Nearly a century ago, a stranger arrived in Vineland. With flowing hair and a wild beard, he stood out in this quiet southern New Jersey town. He called himself George Daynor, and said he’d lost most of his fortune in the stock market crash of 1929. He used what little money he had left to buy four swampy acres near a stream. It was there that he constructed what would become known as the Palace of Depression. Using mud, concrete, and whatever junk he could find—auto parts, bottles, bed frames—Daynor built a house with towering spires. Daynor also built something else: a web of mistruths and lies, one of which eventually landed him in prison. He passed away in 1964 and his hand-built palace fell into disrepair. It was razed by the city of Vineland in 1969.
Almost 30 years later, the city decided to sell the site to developers. When those plans landed on the desk of Kevin Kirchner, Vineland’s director of license and inspection, they jogged childhood memories of visiting the place. He came up with a plan of his own: He would rebuild the Palace. Other locals quickly embraced the cause. Using recycled materials and relying on donations, over the years a small group of volunteers reconstructed Daynor’s junk house on the same spot as the original. In December 2021, the Palace still unfinished, Kirchner passed away from Covid-19 complications. His son Kristian Kirchner has vowed to complete his father’s work, and hopes to one day open the Palace for tours.
Atlas Obscura spoke with Kirchner about what sparked his father’s original idea and his own resolve to see it through, as well as who George Daynor really was—spoiler alert, that wasn’t even his real name.
What connection did your father have with the original Palace of Depression?
In the 1950s, his father would take him to visit it. After so many visits, my father was borderline fascinated with it, borderline scared to death of it. He compared Daynor to the wolf man from the old Frankenstein movie [Frankenstein Meets the Wolf Man] because he had a big, flowing beard. And the place kind of stuck with him his whole life.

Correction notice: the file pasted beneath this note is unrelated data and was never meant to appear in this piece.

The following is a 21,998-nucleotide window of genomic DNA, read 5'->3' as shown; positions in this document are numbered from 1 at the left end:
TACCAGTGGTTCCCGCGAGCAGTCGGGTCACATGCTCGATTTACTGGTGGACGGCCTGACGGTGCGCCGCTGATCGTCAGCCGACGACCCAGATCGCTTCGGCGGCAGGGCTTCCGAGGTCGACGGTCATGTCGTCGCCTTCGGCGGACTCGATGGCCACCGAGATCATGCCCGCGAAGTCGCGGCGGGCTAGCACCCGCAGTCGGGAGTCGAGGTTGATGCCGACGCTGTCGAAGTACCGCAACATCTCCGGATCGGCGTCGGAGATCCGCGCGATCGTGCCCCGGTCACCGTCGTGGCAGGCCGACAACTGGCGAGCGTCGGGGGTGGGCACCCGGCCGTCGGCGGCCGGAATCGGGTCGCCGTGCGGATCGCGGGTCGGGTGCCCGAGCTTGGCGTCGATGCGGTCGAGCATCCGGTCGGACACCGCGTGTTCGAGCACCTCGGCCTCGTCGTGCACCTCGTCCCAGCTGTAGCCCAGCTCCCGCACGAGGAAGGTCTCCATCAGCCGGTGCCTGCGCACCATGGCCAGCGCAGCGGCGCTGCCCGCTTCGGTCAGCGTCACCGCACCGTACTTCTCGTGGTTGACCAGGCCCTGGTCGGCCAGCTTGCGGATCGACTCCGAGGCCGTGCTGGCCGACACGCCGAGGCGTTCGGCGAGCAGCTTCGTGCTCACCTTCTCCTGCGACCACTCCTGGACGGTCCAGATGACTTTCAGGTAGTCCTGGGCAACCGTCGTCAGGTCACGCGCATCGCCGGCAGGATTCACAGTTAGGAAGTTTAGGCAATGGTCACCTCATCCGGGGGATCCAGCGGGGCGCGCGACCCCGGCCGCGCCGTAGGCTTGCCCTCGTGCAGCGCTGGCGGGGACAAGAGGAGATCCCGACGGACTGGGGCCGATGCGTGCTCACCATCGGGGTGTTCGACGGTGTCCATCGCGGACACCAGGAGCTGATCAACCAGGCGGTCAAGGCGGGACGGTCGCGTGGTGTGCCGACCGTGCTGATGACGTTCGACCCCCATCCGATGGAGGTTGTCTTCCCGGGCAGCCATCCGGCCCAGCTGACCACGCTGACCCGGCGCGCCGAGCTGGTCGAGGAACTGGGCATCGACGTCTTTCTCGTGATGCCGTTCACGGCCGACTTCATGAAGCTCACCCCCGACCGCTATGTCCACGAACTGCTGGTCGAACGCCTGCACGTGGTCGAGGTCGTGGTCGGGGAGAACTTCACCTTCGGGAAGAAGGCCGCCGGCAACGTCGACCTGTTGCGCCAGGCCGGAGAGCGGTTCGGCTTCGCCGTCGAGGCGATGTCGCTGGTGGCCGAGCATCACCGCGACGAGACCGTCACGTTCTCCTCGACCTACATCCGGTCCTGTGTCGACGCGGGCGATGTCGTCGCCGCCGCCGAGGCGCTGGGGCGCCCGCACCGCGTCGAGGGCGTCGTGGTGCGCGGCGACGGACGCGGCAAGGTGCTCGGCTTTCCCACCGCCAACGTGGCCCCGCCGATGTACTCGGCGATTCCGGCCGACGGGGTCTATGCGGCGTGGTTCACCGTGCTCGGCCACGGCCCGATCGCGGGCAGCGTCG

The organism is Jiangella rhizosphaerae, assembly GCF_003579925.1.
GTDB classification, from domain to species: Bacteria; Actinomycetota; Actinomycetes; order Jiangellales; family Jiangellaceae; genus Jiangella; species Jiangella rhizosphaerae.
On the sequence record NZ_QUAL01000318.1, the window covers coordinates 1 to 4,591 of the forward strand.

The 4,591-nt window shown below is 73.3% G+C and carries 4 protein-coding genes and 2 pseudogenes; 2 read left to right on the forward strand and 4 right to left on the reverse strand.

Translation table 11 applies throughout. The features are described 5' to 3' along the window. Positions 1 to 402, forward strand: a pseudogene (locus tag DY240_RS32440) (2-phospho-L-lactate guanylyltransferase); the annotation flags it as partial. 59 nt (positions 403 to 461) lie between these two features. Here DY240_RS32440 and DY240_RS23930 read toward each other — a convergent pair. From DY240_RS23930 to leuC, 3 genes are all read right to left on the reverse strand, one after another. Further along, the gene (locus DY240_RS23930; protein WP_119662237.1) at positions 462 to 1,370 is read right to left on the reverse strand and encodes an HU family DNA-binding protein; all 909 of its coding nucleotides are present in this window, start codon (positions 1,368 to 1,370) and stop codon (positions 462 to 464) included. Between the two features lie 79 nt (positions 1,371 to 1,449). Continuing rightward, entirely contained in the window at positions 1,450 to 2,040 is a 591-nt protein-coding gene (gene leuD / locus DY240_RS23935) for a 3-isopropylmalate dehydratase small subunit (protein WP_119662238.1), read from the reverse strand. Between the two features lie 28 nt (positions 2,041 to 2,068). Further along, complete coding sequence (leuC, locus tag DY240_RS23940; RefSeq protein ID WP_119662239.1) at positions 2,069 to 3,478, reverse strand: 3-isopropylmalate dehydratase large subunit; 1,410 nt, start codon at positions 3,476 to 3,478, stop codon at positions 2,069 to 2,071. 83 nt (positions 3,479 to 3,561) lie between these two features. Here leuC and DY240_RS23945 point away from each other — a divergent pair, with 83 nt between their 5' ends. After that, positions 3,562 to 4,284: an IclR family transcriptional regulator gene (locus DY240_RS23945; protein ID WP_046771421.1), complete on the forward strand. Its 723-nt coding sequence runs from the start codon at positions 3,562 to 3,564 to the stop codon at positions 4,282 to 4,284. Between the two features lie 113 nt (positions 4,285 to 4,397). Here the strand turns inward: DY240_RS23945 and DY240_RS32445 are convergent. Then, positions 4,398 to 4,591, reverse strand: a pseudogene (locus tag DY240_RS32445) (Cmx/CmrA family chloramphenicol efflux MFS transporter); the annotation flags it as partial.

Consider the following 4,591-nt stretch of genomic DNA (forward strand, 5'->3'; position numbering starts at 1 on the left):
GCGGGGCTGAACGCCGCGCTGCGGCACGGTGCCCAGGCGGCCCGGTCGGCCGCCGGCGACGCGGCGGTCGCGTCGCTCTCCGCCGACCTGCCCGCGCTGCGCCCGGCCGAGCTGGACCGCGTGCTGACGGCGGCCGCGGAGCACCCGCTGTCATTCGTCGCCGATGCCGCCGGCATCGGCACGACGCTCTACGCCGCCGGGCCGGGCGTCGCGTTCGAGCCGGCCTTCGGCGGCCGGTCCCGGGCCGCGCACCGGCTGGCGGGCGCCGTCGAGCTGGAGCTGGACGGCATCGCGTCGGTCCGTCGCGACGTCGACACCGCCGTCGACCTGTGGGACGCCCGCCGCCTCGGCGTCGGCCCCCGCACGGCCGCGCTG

How did he start the rebuilding project?
According to my father, in 1998, when the city planned to sell it, there was still a “structure” on the property, the ticket booth. The licensed construction official (my father at the time) had to sign off that the structure was suitable for demo so that the lot could be sold and developed. Instead he got on the phone with some contractors and within an hour or two he had about 400 to 500 people who were committed to helping him. From there he officially presented the idea to the city and got approved for a rebuild of the palace.
What did you discover about George Daynor?
I knew at some point he became involved in a kidnapping case—in 1956 or 1957, I think it was. A baby had been kidnapped in New York. Daynor heard about it through the news media and sent a telegram to Walter Winchell, a radio host, saying that the kidnappers had come to the Palace and wanted to exchange the baby for ransom. Turns out, it was all a publicity stunt. The FBI charged him with fraud. So I did a Freedom of Information Act request and got his whole file. I also went to Atlantic County Court, which is where he was sentenced, and got his whole sentencing file. And in reviewing them, it proved that everything Daynor said was pretty much a fairy tale. It was just simply to draw attention to the Palace to make it famous. His actual name was Charles Diener. He was a builder from Upper Darby, Pennsylvania. I have no idea why he changed his name, or what he was running from. That was one thing that the records did not make clear.
How is the new Palace different from its predecessor?
We couldn’t do it exactly as Daynor did it, obviously, because of modern construction codes and safety reasons, but there are parts of the building that are exactly like Daynor had them. All we had to go by were pictures, we didn’t have any blueprints that Daynor left behind. And everything here is a hundred percent volunteer. We’ve raised all the funding ourselves and operate entirely off donations.
Why take up your father’s lifework?
Every part of this building, every part of this museum had his heart and soul all over it. For what he started and the amount of work he put into it, I think it’s important that we keep it going and finish it. My father got to the point where he just wanted to bulldoze the whole project a couple of times, but he was determined to show people what you can do. I simply want to show people what can be done in the face of adversity with sometimes only sheer willpower alone.
This interview has been edited for length and clarity.